From his breakthrough role in Ram Gopal Varma’s Satya (1998) through Anurag Kashyap’s Gangs of Wasseypur (2012), two time National Award winning actor Manoj Bajpayee, who won a standing ovation in Busan for his searing portrayal of a persecuted gay professor in Hansal Mehta’s Aligarh, has consistently forged an independent path.
Strangely enough, there was a time when he wanted to pack his bags and go back to his hometown in Bihar due to lack of offers, whereas today, Bajpayee is among one of the busiest actors, with his upcoming film Rukh being his seventh feature film since 2016. He plays father to an 18-year-old boy in debutant director, Atanu Mukherjee‘s film.
“It’s a complicated character and we have shown a very unique way of exploring the relationship between father and son. When the father is not there, the son’s relationship and the bond with his father keeps growing as he wants to find the reasons behind his father’s death. Also, there is a hint of suspense and intrigue and the viewers will keep guessing the reason behind the father’s death. I felt like I was reading a fantastic novel while reading the script. It mesmerised me completely in the manner it was written — simple yet without losing the beauty of telling the story,” says Bajpayee.
And he’s is all praise for the director, “Atanu has treated his film like a novel. He is a brave storyteller. He is not somebody who will welcome anything you give him, without hurting or offending anybody. It is always a great experience when you work with a director whose clarity is absolutely high. There was no moment of confusion and he pushed his actors to achieve what he wanted from them.”
Off-late, Bajpayee has been quite successfully balancing between commercial and alternate cinema. If on one hand he is doing films like Rukh and international projects like In The Shadows (psychological drama), on the other hand he’s also part of an out and out commercial venture, Tiger Shroff-starrer Baaghi 2. He also just wrapped up Neeraj Pandey’s Aiyaary, which has Sidharth Malhotra in a significant role.
“I am very clear about the commercial films I take up. I do only those in which I have a good role. I accepted Baaghi 2 because I share a good relationship with Ahmed Khan (director). Then, I’m really excited about Aiyaary. Neeraj Pandey is a fantastic director. This will be my fifth film under his production. And after that I have Devashish Makhija’s Bhosle,” reveals Bajpayee.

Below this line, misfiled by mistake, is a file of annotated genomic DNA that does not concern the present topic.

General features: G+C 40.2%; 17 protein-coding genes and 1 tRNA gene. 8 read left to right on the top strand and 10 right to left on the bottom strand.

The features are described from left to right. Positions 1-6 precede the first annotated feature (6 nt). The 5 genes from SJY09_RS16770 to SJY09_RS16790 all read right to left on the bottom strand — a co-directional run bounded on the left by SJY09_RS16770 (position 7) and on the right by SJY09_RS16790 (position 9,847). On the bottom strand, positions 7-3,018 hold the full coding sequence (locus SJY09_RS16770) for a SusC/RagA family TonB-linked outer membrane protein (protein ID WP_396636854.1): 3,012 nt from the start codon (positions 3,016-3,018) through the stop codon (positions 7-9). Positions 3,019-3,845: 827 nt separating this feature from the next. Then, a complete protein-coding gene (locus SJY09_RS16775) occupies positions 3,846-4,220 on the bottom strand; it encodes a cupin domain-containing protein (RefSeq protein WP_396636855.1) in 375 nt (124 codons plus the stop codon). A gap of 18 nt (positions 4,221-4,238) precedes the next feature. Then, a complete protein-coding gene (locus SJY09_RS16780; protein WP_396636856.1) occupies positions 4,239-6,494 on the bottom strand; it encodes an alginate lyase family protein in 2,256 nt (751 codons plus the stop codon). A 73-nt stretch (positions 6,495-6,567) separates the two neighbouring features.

He furthers, “Now I have too many options and choices to make, which is such a great sign. I am getting all kinds of offers, from all genres. I don’t mind even entering the digital space if something interesting comes up. After Satya (in which he played the iconic Bhiku Mhatre), I sat at home for eight to nine months. I finally chose Ram Gopal Varma’s Shool because I wasn’t getting work outside. Today, I don’t have time for my family and my family can never complain because all these years I was very much with them but now I am absent. I’m compensating for the free time I had in the past (laughs).”
“Rajkummar Rao, Nawazuddin, and actors who are really good will get their due now. If these actors are getting a chance to showcase their talent, it is a good sign for a very healthy industry. This is the time when so much varied content is being produced on so many different platforms – digital, television or cinema. People are ready to put their money where there is experiment happening,” adds Bajpayee.
“Earlier, when I started my career, the industry was ruled by commercial, formula films. I didn’t have any option. I used to run from one studio to another, one director to another thinking I will get some good roles but I would land with small itsy-bitsy roles. I was living in frustration. Private television channels had just started coming in. Survival had become difficult and many times I felt that I should just pack my bags and go home but I was destined to be here. The success of Satya gave me the strength to carve a path for myself,” he says.
Whatever be his choice and experience, that hasn’t stopped Bajpayee from appreciating mainstream films. “I have always enjoyed watching masala films. In fact, I was the one who was chasing David Dhawan after Satya released and I would plead with him to make a film with me. I would tell him, ‘Please do one film with me as well’ and David would reply, ‘You’re a very serious actor. Your image of a serious actor is far too strong. You will ruin my film’,” Bajpayee recalls and laughs out loud.
The other reason that makes Bajpayee positive about the industry is the happy co-existence between commercial and off-beat cinema.
“Look, as long as cinema is there, stars will always be there. Our efforts should be to make films with great content so that they can also co-exist with the commercial, star-oriented films. If one genre has a monopoly, it will never help the audience as they will be devoid of choices,” said the actor. He furthers, “ If Golmaal Again and Judwaa 2 have done well, so has Newton. Films like Lipstick Under My Burkha, and last year Aligarh, managed to create a lot of buzz. I am in favour of all genres running parallel and doing well, to have a healthy industry,” he explains.